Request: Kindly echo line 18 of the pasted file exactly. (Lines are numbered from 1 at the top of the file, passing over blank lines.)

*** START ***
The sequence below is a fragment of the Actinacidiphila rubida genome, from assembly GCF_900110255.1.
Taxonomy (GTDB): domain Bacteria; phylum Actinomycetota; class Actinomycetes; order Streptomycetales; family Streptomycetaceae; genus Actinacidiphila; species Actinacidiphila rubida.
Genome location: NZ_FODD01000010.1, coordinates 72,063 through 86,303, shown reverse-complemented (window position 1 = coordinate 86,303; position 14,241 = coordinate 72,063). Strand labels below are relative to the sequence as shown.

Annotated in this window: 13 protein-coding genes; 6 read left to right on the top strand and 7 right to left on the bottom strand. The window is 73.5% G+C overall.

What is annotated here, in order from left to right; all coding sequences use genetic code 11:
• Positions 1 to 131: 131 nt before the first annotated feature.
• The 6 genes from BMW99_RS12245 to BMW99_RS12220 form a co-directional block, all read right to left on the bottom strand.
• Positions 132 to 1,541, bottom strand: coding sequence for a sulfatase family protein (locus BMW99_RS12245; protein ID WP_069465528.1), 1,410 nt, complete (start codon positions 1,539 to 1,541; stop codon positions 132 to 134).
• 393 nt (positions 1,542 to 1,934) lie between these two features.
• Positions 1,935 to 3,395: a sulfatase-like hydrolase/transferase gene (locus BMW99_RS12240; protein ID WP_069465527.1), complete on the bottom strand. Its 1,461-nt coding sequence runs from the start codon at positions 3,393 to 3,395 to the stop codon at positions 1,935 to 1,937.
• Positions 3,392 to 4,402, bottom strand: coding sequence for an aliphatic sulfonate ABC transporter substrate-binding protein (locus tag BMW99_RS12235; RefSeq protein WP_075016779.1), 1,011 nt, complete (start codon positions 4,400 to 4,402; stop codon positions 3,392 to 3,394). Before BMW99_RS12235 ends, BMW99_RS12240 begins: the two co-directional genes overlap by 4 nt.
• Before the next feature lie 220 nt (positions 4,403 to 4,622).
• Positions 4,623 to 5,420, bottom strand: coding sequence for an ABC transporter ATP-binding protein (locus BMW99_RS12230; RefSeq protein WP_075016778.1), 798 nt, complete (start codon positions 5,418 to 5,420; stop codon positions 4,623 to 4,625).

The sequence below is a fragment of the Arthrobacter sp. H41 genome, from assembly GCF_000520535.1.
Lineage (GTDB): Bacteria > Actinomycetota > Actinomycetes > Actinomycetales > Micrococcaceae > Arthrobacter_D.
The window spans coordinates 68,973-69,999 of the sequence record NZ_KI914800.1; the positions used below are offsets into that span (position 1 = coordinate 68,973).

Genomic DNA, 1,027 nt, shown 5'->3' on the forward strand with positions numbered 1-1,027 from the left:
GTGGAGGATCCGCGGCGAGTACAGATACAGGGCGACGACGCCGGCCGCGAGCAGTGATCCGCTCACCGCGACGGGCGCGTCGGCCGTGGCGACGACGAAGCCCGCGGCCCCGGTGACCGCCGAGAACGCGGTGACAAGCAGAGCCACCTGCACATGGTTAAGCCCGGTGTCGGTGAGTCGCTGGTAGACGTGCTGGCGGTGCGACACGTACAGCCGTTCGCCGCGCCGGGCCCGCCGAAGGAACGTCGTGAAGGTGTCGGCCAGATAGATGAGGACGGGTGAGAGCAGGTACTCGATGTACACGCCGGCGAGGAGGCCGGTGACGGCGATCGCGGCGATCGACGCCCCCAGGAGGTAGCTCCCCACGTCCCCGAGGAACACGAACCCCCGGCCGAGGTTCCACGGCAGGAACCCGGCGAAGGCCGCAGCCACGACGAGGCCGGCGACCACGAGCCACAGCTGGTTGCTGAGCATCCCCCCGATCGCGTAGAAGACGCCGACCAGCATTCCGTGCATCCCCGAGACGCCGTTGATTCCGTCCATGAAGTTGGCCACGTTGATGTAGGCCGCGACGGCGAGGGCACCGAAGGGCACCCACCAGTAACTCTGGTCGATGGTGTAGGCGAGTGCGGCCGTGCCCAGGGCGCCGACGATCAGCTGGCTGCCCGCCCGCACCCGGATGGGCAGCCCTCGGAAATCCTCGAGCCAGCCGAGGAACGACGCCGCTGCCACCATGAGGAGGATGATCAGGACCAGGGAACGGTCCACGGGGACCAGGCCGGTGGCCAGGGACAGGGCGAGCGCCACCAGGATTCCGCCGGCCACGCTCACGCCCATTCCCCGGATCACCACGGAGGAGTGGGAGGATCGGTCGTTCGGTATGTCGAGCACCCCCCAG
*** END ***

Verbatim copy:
GTGGAGGATCCGCGGCGAGTACAGATACAGGGCGACGACGCCGGCCGCGAGCAGTGATCCGCTCACCGCGACGGGCGCGTCGGCCGTGGCGACGACGAAGCCCGCGGCCCCGGTGACCGCCGAGAACGCGGTGACAAGCAGAGCCACCTGCACATGGTTAAGCCCGGTGTCGGTGAGTCGCTGGTAGACGTGCTGGCGGTGCGACACGTACAGCCGTTCGCCGCGCCGGGCCCGCCGAAGGAACGTCGTGAAGGTGTCGGCCAGATAGATGAGGACGGGTGAGAGCAGGTACTCGATGTACACGCCGGCGAGGAGGCCGGTGACGGCGATCGCGGCGATCGACGCCCCCAGGAGGTAGCTCCCCACGTCCCCGAGGAACACGAACCCCCGGCCGAGGTTCCACGGCAGGAACCCGGCGAAGGCCGCAGCCACGACGAGGCCGGCGACCACGAGCCACAGCTGGTTGCTGAGCATCCCCCCGATCGCGTAGAAGACGCCGACCAGCATTCCGTGCATCCCCGAGACGCCGTTGATTCCGTCCATGAAGTTGGCCACGTTGATGTAGGCCGCGACGGCGAGGGCACCGAAGGGCACCCACCAGTAACTCTGGTCGATGGTGTAGGCGAGTGCGGCCGTGCCCAGGGCGCCGACGATCAGCTGGCTGCCCGCCCGCACCCGGATGGGCAGCCCTCGGAAATCCTCGAGCCAGCCGAGGAACGACGCCGCTGCCACCATGAGGAGGATGATCAGGACCAGGGAACGGTCCACGGGGACCAGGCCGGTGGCCAGGGACAGGGCGAGCGCCACCAGGATTCCGCCGGCCACGCTCACGCCCATTCCCCGGATCACCACGGAGGAGTGGGAGGATCGGTCGTTCGGTATGTCGAGCACCCCCCAG